The ‘Where’d You Get That’ Ghost

A niche (random?) observation of mine for many years now relates to how people respond, or don’t, to direct inquiries about where they acquired a specific item of clothing they are wearing in a photo posted online. On the one hand are certain online presences who respond to every single inquiry (or at least appear to attempt to) with helpful information that the inquirer often seems to desperately seek: It’s from The Row! It’s old Zara from like two years ago! They’re the Parker jeans from AGOLDE! My aunt knitted it for me! On the other hand is the approach that frustrates me to a non-insignificant level: the non-response. I’m not limiting this frustration to quote unquote influencers because in my view it’s impolite for anyone to “gatekeep,” in TikTok speak, when you consider that it takes no more than maybe three seconds to hit reply on an Instagram comment (and you don’t even have to do research to respond – you know the answer!). But it does seem worse when influencers do it because, like, you had one job.

Now, I can appreciate that there is, sometimes, a reading comprehension issue with commenters on some of the bigger accounts – if XYZ influencer tags each item she’s wearing and then people are still coming at her with the “where are your jeans from?!”, I can definitely get behind a non-response in that situation. You gotta teach them to fish. Same goes for when XYZ influencer has already responded to one inquiry in the comments; I think the onus is on the inquirer to read through the other comments to see if their question has been answered rather than on the influencer to respond to the same question multiple times.

But what I really can’t get behind is the straight-up ghosting when people are following you and supporting you (oftentimes literally in the world of affiliate links) and they just want to know where you got that damn leather jacket because it looks really cute. Not answering seems quite cold and transactional in the instance of an influencer who will post affiliate links to certain items and then not tag nor answer when it comes to a particular item that she presumably will not make any money off of you copying (e.g., the yellow Alo Yoga set and the puffer jacket from Revolve are carefully tagged but the beanie from the random Norwegian company that doesn’t pay people to post its stuff is not). And, when such ghosting concerns a person who doesn’t make a living off of affiliate links? It seems, um, a bit mean girl (e.g., the stark non-response to an acquaintance from college wanting to know where you got that dress you wore to someone’s wedding). I also want to point out that the non-answering implies an underestimation of how people will take the information when it is about an item that can’t easily be purchased. I have full confidence that if the answer is “it’s super old and the tag fell off” or “it was my mom’s in the 80s” or “it’s vintage,” the followers can handle it. Then at least they know it’s not something they can buy and can move on with their lives (but, extra points in this case if the answer also gives a hint: “they’re vintage and I got them on Etsy by searching ‘Selvedge Levi’s 501′”). In the same vein, the ghosting also happens when the item of concern is jaw-droppingly expensive, as if its reveal will spur some sort of eat the rich revolt in the comments. And again, I think the followers should be given some credit – they can handle the knowledge that the coat the influencer has been wearing is Saint Laurent and a cool $6K. And fine! Influencers’ livelihoods concern wearing beautiful clothes. Just own it.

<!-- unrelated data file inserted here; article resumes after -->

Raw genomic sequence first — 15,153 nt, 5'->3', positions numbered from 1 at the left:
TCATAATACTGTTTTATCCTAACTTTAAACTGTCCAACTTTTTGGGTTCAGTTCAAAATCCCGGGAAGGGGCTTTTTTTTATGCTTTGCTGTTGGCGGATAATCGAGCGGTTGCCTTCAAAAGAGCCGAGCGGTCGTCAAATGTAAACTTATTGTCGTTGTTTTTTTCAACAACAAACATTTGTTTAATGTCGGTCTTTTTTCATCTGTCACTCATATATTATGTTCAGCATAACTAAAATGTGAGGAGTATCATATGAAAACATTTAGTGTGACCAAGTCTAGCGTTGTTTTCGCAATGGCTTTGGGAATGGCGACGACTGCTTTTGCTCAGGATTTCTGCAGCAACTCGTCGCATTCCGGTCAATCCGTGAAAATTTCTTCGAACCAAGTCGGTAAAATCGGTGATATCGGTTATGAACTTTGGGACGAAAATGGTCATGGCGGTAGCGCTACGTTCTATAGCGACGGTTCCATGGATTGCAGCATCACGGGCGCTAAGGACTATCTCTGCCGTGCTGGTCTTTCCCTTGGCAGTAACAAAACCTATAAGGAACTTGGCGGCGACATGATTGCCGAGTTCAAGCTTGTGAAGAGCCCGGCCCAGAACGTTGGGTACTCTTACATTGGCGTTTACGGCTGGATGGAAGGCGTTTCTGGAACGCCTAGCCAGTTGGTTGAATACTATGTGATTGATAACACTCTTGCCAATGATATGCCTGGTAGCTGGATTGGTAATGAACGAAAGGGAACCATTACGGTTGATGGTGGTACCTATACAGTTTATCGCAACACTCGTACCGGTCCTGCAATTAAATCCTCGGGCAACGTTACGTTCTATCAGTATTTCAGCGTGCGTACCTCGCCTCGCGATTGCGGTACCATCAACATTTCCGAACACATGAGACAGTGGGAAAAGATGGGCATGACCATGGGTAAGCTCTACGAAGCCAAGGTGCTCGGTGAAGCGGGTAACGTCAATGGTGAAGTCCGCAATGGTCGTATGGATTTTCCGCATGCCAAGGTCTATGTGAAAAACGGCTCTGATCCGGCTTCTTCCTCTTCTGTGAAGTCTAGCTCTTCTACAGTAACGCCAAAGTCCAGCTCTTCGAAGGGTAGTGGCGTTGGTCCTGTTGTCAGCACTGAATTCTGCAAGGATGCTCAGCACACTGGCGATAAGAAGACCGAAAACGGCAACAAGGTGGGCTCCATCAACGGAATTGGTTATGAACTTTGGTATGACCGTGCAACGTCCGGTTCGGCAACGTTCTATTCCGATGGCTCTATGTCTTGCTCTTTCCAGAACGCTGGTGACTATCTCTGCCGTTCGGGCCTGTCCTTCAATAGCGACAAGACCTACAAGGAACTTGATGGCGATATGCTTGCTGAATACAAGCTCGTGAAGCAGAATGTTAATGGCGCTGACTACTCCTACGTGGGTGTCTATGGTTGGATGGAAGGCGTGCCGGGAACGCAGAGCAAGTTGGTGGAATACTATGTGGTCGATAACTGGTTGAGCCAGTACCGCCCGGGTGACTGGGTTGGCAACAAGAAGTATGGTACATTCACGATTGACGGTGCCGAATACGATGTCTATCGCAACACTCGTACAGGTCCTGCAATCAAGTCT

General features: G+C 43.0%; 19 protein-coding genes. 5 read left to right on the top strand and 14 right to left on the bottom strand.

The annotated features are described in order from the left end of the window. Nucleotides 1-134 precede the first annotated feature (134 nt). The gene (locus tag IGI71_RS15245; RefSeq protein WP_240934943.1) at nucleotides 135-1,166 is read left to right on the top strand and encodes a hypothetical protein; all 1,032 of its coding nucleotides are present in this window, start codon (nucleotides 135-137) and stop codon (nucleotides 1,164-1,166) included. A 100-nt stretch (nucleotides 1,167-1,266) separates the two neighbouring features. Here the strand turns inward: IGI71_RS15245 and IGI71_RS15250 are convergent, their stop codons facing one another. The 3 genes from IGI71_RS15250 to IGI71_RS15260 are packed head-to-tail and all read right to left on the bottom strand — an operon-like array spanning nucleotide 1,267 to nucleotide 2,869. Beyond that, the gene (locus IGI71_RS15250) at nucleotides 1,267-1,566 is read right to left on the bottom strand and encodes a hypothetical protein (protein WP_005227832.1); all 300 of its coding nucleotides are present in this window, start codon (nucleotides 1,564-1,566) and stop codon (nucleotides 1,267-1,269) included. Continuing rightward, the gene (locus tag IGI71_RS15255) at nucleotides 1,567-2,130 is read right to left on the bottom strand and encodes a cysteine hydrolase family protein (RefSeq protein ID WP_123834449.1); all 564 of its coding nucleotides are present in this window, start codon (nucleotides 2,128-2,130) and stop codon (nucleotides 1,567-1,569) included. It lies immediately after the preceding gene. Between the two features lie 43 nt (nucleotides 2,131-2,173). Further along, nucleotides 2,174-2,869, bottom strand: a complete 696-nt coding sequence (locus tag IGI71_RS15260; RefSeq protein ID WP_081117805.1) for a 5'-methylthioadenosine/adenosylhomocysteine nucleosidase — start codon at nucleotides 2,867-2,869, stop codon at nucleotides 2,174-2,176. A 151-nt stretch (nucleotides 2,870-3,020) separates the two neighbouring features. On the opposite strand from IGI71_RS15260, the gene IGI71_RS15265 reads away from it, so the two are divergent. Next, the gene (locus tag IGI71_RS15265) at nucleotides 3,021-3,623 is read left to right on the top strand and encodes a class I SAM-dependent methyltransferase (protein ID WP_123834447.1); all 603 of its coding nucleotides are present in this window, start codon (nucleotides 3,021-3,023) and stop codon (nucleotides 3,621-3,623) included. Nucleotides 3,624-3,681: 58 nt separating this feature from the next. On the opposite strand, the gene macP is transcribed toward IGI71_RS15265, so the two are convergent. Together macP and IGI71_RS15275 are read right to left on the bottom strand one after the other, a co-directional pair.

My sister recently passed along a question from one of her friends about where I bought a particular swimsuit that I wore on my honeymoon. It’s so flattering! I could not have responded more gleefully! Solid & Striped!! Still, I need to caveat all of this by noting that these inquiries only rarely happen to me so I don’t have firsthand insight of being bombarded with questions. And yet! It seems easy enough to tag stuff in your posts/stories on the front end if the issue is truly being backlogged with inquiries.

One final wrinkle in this topic is that I recently started following a TikTok account,, that features a lovely stylist who is all about styling one’s current wardrobe: a sustainable sort of approach focused on re-using key pieces (think black wool trousers and white button-down shirts). She appears steadfast in this point of view and, as a result, does not answer with specific brand information when she is asked about the items she’s wearing even though her stuff is, objectively, very cute. She doesn’t ghost, though; she just answers like this: “They are just a simple straight leg jean! I buy them one size larger to create a bit of a bag.” And she has directly addressed her approach in some of her videos, stating, and I quote, “We’re not here to gatekeep. We’re here to stop promoting overconsumption.” This is an interesting concept and one that she seems wholeheartedly committed to as her feed, from what I can tell, is completely “pure” of any attempts at selling particular products. Rather, what she’s selling is one-on-one styling services. I like this and will put it in an entirely different category, one of which we might all like to see quite a bit more.

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